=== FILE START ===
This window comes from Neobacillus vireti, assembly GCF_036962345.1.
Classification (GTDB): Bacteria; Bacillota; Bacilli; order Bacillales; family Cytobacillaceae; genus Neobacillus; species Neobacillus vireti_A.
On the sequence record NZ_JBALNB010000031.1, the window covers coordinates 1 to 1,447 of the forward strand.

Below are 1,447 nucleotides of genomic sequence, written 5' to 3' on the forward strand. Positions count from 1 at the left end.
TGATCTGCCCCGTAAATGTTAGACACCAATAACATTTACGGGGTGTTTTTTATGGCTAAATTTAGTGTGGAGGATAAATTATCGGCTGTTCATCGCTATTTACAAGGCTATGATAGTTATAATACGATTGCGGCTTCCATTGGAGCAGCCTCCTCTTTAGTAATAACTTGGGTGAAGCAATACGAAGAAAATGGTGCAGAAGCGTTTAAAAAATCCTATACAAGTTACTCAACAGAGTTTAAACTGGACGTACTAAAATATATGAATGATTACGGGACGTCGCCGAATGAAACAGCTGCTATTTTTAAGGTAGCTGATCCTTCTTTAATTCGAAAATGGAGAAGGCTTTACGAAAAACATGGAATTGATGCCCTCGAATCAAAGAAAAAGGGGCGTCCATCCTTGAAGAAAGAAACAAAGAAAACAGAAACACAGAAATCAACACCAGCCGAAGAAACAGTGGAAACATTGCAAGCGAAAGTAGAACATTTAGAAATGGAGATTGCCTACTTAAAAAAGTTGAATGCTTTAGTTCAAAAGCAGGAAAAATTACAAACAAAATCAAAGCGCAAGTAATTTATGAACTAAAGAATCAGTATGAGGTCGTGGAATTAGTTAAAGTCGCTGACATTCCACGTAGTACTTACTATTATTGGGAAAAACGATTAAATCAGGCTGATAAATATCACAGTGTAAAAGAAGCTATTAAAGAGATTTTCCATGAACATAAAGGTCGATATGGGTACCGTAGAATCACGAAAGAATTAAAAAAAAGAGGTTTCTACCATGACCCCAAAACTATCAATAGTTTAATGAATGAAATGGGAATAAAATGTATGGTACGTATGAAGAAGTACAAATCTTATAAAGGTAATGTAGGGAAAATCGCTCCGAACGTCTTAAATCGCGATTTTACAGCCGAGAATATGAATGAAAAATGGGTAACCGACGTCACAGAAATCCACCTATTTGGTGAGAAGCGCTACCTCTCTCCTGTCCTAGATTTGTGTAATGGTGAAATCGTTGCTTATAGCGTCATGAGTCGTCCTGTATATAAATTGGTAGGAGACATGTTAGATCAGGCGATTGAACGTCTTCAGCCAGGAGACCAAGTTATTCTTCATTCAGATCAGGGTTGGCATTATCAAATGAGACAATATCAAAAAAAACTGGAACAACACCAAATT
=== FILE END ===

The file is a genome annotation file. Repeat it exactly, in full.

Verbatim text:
This window comes from Neobacillus vireti, assembly GCF_036962345.1.
Classification (GTDB): Bacteria; Bacillota; Bacilli; order Bacillales; family Cytobacillaceae; genus Neobacillus; species Neobacillus vireti_A.
On the sequence record NZ_JBALNB010000031.1, the window covers coordinates 1 to 1,447 of the forward strand.

Below are 1,447 nucleotides of genomic sequence, written 5' to 3' on the forward strand. Positions count from 1 at the left end.
TGATCTGCCCCGTAAATGTTAGACACCAATAACATTTACGGGGTGTTTTTTATGGCTAAATTTAGTGTGGAGGATAAATTATCGGCTGTTCATCGCTATTTACAAGGCTATGATAGTTATAATACGATTGCGGCTTCCATTGGAGCAGCCTCCTCTTTAGTAATAACTTGGGTGAAGCAATACGAAGAAAATGGTGCAGAAGCGTTTAAAAAATCCTATACAAGTTACTCAACAGAGTTTAAACTGGACGTACTAAAATATATGAATGATTACGGGACGTCGCCGAATGAAACAGCTGCTATTTTTAAGGTAGCTGATCCTTCTTTAATTCGAAAATGGAGAAGGCTTTACGAAAAACATGGAATTGATGCCCTCGAATCAAAGAAAAAGGGGCGTCCATCCTTGAAGAAAGAAACAAAGAAAACAGAAACACAGAAATCAACACCAGCCGAAGAAACAGTGGAAACATTGCAAGCGAAAGTAGAACATTTAGAAATGGAGATTGCCTACTTAAAAAAGTTGAATGCTTTAGTTCAAAAGCAGGAAAAATTACAAACAAAATCAAAGCGCAAGTAATTTATGAACTAAAGAATCAGTATGAGGTCGTGGAATTAGTTAAAGTCGCTGACATTCCACGTAGTACTTACTATTATTGGGAAAAACGATTAAATCAGGCTGATAAATATCACAGTGTAAAAGAAGCTATTAAAGAGATTTTCCATGAACATAAAGGTCGATATGGGTACCGTAGAATCACGAAAGAATTAAAAAAAAGAGGTTTCTACCATGACCCCAAAACTATCAATAGTTTAATGAATGAAATGGGAATAAAATGTATGGTACGTATGAAGAAGTACAAATCTTATAAAGGTAATGTAGGGAAAATCGCTCCGAACGTCTTAAATCGCGATTTTACAGCCGAGAATATGAATGAAAAATGGGTAACCGACGTCACAGAAATCCACCTATTTGGTGAGAAGCGCTACCTCTCTCCTGTCCTAGATTTGTGTAATGGTGAAATCGTTGCTTATAGCGTCATGAGTCGTCCTGTATATAAATTGGTAGGAGACATGTTAGATCAGGCGATTGAACGTCTTCAGCCAGGAGACCAAGTTATTCTTCATTCAGATCAGGGTTGGCATTATCAAATGAGACAATATCAAAAAAAACTGGAACAACACCAAATT